“Even if fall she must, it was to lie on the earth and moulder sweetly into the roots of violets.” ― Virginia Woolf, The Lady in the Looking Glass
Member of the Violaceae family, most often used medicinal varieties:
Common Blue - Viola Sororia Sweet Violet - Viola Odorata
Sweet I Bland I Cooling I Moistening
Mucilage I Vitamin C I Vitamin A I Flavonoids I Saponins I Minerals I Volatile Oils
Emollient I Demulcent I Vulnerary I Antiseptic I Expectorant Nutritive I Dissolvent I Laxative I Lymphagogue
Doctrine of Signatures suggest heart and pelvic medicine.
Strengthens and comforts the heart, relieves pain in the heart, love potions
Sore throats, cough, brings up phlegm, suitable for children Stomachache, constipation, suitable for children Supports youthful skin, gentle astringent
Headaches especially from lack of sleep, restlessness and overthinking
Relives pressure in head especially from hangovers and ancient Romans wore garlands to protect from intoxication
Slight sedative for anxiety and insomnia
Affinity for breasts, lumps, cysts, growths, inflammation, sore nipples, clogged ducts, soreness due to PMS
Sore or inflamed eyes, conjunctivitis
Stomachache, constipation, suitable for children Chest congestion, dry coughs, whooping cough, inflamed throat, dry asthma, tonsillitis
Inflamed gums, painful sores
Any dry, hot skin condition, burns, boils, sores, warts, wounds, pimples, bites, growths including cancers due to high salicylic acid
Call on its flower essence for confidence and comfort in group settings
Fables & Folklore
“You are the only person who loves me in the world," said Elizabeth. "When you talk to me I smell violets.”
― L.M. Montgomery, Anne of Windy Poplars
The mythical creation of Violet is told in many varieties. At the core, a nymph (Io) was turned to a white heifer by her lover (Zeus, Jupiter) to protect her from his jealous wife (Hera/Juno) and Violets were created for her to graze on.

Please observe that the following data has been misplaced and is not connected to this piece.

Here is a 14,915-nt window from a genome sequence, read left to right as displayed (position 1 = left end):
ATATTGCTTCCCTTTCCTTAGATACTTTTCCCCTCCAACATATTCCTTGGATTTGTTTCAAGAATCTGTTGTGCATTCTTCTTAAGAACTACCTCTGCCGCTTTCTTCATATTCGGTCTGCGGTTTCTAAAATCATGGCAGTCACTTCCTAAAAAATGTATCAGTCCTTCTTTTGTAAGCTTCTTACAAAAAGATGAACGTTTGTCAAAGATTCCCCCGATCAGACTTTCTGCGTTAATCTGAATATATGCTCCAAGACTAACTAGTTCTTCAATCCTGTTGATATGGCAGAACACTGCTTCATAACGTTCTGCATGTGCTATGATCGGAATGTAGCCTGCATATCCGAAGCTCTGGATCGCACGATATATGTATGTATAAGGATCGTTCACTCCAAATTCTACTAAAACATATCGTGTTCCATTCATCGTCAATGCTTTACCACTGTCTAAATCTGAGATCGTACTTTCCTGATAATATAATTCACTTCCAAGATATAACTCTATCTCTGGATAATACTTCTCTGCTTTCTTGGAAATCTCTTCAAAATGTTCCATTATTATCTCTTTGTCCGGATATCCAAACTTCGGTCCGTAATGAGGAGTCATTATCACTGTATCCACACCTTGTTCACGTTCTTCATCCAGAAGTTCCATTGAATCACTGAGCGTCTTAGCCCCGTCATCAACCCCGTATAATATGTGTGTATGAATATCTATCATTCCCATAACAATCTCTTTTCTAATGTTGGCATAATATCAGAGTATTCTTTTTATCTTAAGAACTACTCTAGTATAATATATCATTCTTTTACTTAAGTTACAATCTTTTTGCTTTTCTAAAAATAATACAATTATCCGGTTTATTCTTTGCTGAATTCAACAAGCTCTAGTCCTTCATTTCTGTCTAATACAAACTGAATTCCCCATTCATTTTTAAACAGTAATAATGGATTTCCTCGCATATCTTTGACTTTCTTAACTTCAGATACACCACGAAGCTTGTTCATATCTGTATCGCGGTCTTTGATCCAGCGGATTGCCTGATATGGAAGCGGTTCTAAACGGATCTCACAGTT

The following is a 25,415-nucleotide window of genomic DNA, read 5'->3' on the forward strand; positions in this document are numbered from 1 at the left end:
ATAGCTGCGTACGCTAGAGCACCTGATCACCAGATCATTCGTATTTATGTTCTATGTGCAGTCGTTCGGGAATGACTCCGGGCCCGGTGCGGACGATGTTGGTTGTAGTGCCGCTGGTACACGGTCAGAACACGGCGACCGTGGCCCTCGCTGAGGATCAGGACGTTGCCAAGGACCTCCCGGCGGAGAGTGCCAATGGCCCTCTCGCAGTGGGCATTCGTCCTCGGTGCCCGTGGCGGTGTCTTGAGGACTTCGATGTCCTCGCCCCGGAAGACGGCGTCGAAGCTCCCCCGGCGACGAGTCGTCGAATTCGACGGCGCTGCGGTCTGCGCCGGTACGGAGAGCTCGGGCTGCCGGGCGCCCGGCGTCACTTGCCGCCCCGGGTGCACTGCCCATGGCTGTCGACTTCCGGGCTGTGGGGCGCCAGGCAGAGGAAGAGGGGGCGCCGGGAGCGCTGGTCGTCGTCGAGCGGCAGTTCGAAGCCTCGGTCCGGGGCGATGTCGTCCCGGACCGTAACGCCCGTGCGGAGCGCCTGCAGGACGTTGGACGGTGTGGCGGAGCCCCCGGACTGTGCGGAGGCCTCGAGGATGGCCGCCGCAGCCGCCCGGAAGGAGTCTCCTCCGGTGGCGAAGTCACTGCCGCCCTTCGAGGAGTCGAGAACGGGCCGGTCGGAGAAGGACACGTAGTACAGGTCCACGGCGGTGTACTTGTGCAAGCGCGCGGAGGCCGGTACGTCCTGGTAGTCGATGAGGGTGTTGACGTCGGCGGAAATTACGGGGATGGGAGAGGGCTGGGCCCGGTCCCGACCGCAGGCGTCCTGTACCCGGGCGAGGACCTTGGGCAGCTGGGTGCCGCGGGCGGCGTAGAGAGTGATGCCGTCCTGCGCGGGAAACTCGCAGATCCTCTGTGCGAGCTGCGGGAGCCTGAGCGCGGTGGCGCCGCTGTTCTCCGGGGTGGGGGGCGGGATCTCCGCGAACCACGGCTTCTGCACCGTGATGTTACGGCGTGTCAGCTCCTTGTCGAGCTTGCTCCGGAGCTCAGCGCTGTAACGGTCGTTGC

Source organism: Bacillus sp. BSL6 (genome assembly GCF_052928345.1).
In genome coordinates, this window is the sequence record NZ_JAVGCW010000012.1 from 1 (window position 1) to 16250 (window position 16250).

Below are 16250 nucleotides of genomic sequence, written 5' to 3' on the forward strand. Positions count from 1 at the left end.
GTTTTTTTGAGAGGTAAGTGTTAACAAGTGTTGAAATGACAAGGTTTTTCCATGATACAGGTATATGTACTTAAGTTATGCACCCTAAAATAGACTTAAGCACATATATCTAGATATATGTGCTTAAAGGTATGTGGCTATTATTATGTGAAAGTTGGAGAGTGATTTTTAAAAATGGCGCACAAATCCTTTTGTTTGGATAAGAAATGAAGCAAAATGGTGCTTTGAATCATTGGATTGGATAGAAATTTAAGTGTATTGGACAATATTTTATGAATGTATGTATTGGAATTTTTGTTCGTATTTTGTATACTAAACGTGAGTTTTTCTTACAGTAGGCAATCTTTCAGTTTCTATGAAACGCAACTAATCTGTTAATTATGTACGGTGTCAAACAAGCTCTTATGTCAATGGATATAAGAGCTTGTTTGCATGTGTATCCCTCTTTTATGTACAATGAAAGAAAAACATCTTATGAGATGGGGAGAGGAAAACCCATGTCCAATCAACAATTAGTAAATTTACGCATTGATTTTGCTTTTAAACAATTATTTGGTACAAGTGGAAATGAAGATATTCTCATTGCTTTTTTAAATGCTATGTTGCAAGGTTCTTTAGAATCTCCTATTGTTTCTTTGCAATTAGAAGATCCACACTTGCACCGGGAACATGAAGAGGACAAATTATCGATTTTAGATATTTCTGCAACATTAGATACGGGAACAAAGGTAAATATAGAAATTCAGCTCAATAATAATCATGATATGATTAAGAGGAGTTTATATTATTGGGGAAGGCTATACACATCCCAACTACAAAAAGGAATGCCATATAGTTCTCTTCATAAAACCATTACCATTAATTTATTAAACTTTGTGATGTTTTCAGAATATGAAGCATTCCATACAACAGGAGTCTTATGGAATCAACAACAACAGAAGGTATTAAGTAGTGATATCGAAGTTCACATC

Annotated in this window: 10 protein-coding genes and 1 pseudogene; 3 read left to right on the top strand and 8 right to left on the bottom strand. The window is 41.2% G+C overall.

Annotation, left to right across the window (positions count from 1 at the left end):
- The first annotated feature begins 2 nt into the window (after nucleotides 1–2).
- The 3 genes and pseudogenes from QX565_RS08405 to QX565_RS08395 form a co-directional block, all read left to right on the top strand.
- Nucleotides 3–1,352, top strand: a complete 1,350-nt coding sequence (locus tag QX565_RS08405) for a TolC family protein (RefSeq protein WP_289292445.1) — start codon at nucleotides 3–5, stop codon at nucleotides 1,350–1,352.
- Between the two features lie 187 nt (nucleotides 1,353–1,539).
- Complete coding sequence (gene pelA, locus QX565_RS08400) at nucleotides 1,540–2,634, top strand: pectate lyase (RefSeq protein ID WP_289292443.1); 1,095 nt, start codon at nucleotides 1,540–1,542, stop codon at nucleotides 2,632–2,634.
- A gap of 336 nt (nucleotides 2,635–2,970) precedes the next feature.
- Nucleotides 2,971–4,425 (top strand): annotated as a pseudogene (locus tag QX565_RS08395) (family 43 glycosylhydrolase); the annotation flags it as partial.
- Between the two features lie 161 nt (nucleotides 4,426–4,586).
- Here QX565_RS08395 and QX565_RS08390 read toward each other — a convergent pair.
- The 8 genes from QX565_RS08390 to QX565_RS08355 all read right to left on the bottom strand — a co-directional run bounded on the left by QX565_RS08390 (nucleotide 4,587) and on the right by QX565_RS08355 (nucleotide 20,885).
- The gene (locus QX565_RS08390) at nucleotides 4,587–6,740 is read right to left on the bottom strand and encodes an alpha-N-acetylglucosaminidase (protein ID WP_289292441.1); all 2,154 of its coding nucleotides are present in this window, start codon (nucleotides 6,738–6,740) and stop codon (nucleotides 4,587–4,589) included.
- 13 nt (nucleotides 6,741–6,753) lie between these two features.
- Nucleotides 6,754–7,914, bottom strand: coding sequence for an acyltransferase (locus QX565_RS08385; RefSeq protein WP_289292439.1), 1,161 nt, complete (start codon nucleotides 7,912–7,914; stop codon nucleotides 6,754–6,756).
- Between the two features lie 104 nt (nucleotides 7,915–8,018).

Persephone was picking Violets when Hades kidnapped her to live with him in the Underworld
Ruled by Venus and sacred to Taurus, its element is water.
Violet has been revered throughout history The flower of Aphrodite
Symbol of Athens
Sacred to the Fairy Queen
Favorite of Queen Victoria
Emblem of Imperial Napoleonic party
In floriography, or Victorian Language of Flowers, Violet signifies faithfulness
Violet is for faithfulness
Which in me shall abide
Hoping likewise that from your heart,
You will not let it slide
Symbolism includes simplicity, serenity, peace and good fortune
To dream of Violet predicts prosperity
Hung outside your door, Violet offers blessings on all who enter
Associated with death, especially that of the young, Violets were planted at graves of children
"Lay here i' th' earth, And from her fair and unpolluted fresh, may violets spring" Shakespeare
State flowers for Rhode Island, Wisconsin, New Jersey and Illinois
Violet is the birth flower for February Violets are God's apology for February -Barbara Johnson
Forage I Harvest I Make
"Violets bloom out of sheer exuberance"
Native to Europe, there are 70 species growing wild in North America and one variety present in all 50 states.
Hardy to zone 5
Violet is most happy in rich, moist soil on shady lanes or the edge of woodlands, but it will grow very easily on lawns and in direct sunlight.
Violet is a "cleistogamous" plant, or self fertilizing, and a hearty self seeder.
The blooms we harvest are not technically flowers as they bear no seeds. Therefore, harvest to your heart's content, keeping pollinators in mind. Later in the season green flowers bloom below the foliage and are generally not observed by passersby.
A violet in the youth of primy nature, Forward, not permanent--sweet, not lasting; The perfume and suppliance of a minute; No more. Shakespeare
Flowers Harvest: in spring in full bloom Make: syrup, scented sugar, jelly, jam, honey, steeped oil, tincture, tea, decoration, candy, steeped wine, cosmetics, perfume
Leaves Harvest: spring through early fall when vibrant green and fresh, avoid thick, tough leaves Make: replacing any green raw or cooked, salad, soups, steeped oil, tincture, tea Roots toxic in large doses